Lost in Translation: Rabbi Reuven Leigh

Anyone who has made the effort to compare translations of the Torah or the Siddur will know that a slight change of word can alter the whole meaning of the text. We find that with regards to Yom Kippur there is a crime of mistranslation that not only fails to capture the meaning of the liturgy but actually describes the opposite of the intended understanding.

In the Yom Kippur prayers we proclaim that Teshuva, Tefila and Tzedaka will remove any negative decree. These three concepts are commonly translated as repentance, prayer and charity, however, after a closer look it will become clear that these three words contain a far deeper and demanding intent.

The word repentance comes from the Latin word poenitire which means make sorry, however, the Hebrew word for make sorry is Charatah and not Teshuva. Teshuva is commonly understood as the act of turning over a new leaf, when someone has made a mistake in life and after coming to the realization that he has erred, he commits himself to change and become a new person. This explains why the word repentance is used as a translation of Teshuva. However, the real concept of Teshuva is not a process of changing ourselves but rather a process of returning to our true self. The core of every person is good and it is only a superficial reflection of the self when a person behaves inappropriately, the solution to any momentary lapse is not to transform oneself into something else but rather to revert back to our default state of goodness. Therefore, a more accurate translation would be return.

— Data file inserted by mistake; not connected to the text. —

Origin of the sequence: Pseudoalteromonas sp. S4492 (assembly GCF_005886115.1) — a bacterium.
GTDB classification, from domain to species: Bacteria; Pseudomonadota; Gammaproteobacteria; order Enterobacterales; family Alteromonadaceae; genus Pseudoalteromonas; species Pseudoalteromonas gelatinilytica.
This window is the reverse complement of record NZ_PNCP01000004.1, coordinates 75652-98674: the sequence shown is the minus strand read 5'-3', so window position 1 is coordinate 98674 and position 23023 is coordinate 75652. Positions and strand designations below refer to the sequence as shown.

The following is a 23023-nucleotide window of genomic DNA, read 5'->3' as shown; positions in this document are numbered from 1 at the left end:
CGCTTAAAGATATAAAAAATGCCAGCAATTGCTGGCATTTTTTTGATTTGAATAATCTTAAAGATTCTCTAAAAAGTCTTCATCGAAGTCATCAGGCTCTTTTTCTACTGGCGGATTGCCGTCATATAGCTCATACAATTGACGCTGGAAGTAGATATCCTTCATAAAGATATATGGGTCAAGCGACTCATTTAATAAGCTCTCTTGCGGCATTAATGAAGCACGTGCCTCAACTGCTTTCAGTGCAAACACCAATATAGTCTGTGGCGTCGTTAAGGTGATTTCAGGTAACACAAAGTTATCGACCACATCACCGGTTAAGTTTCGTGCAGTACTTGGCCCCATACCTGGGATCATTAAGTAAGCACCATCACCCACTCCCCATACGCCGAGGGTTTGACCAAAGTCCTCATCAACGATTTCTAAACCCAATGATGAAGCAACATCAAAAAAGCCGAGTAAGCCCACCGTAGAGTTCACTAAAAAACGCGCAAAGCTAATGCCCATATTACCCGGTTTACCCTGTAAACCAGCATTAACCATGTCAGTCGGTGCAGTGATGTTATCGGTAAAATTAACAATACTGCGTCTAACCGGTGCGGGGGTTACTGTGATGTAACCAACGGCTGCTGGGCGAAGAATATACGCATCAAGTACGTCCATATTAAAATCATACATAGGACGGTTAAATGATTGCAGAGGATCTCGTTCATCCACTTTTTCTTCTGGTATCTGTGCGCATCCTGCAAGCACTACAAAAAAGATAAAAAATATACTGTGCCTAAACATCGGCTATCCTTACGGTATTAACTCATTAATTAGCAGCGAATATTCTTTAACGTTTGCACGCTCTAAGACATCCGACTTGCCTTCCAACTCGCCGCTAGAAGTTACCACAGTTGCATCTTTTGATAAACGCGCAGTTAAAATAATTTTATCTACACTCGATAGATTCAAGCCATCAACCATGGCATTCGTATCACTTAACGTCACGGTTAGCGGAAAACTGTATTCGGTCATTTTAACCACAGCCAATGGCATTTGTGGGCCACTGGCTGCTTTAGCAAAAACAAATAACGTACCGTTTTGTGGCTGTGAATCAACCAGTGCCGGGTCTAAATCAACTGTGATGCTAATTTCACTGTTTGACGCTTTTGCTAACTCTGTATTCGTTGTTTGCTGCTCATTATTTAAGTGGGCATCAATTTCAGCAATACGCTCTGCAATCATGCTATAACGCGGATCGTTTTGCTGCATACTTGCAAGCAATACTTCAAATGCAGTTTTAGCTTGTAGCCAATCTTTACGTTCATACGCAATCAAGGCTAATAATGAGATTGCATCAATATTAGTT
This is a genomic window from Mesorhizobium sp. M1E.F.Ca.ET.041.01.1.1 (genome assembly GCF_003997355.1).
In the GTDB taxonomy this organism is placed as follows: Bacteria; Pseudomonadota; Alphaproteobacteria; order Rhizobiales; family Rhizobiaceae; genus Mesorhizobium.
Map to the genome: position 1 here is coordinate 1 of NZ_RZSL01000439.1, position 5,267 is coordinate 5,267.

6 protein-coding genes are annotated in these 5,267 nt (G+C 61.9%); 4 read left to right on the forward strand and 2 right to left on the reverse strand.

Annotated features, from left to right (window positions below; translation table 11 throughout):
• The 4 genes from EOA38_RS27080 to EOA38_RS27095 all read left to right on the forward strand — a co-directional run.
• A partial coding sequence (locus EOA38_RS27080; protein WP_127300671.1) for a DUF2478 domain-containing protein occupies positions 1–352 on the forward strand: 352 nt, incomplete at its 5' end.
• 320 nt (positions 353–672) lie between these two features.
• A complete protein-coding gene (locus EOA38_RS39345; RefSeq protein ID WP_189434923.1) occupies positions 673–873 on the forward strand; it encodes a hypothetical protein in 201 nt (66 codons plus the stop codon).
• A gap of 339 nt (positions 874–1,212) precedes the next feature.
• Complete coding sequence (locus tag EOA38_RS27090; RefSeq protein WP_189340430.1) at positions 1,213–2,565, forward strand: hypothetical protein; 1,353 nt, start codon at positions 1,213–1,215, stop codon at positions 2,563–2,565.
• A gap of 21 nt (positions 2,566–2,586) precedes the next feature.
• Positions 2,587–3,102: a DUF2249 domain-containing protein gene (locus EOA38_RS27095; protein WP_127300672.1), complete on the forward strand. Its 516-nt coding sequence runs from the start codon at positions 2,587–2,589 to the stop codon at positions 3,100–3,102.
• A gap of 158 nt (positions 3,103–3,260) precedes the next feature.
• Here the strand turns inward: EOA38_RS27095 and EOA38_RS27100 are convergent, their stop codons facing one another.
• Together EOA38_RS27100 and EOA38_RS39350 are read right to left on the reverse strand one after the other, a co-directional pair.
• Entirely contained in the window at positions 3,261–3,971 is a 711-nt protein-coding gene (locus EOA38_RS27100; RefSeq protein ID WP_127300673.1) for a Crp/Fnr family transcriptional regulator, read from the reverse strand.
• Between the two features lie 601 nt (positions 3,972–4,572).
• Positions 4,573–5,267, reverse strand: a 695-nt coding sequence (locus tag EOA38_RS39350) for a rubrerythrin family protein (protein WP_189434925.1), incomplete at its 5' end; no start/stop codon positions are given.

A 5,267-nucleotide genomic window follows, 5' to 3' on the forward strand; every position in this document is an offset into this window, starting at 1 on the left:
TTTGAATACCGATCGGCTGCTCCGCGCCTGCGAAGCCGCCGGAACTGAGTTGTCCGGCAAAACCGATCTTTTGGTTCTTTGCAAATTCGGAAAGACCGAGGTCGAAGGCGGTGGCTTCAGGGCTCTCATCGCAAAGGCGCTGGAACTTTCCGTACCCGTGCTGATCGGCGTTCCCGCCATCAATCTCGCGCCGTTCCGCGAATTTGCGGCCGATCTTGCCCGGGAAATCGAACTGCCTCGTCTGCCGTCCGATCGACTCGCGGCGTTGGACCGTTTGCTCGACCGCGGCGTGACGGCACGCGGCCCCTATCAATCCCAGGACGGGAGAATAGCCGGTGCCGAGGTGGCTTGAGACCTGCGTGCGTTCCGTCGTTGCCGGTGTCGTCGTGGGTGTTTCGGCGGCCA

Secondly, the word prayer comes from the Latin precari which means to ask or to beg, the Hebrew word for ask/beg is Bakasha and not Tefilla. This translation is due to the common understanding of Tefilla as an act of requesting something we need. Tefilla could mean to cleave or attach oneself. Were Tefilla solely an act of asking for ones needs then it would be irrelevant when there was nothing lacking, However, Tefilla is relevant at all times and in all places and serves as a mode of communication and connection between ourselves and G‑d.

Thirdly, the word charity comes from the latin caritas which means affection, which in this context would be represented in Hebrew by the word Chesed and not Tzedaka. The implication of charity is that one is not obligated to give to another but rather out of goodness one offers to help, however, Tzedaka means righteousness and suggests that one has a moral obligation to give.

So rather than repent, pray and be charitable we need to return, cleave and be righteous to ensure ourselves to be written and sealed for a Shana Tovah.

With warm wishes for a Happy and Healthy New Year in the most literal sense.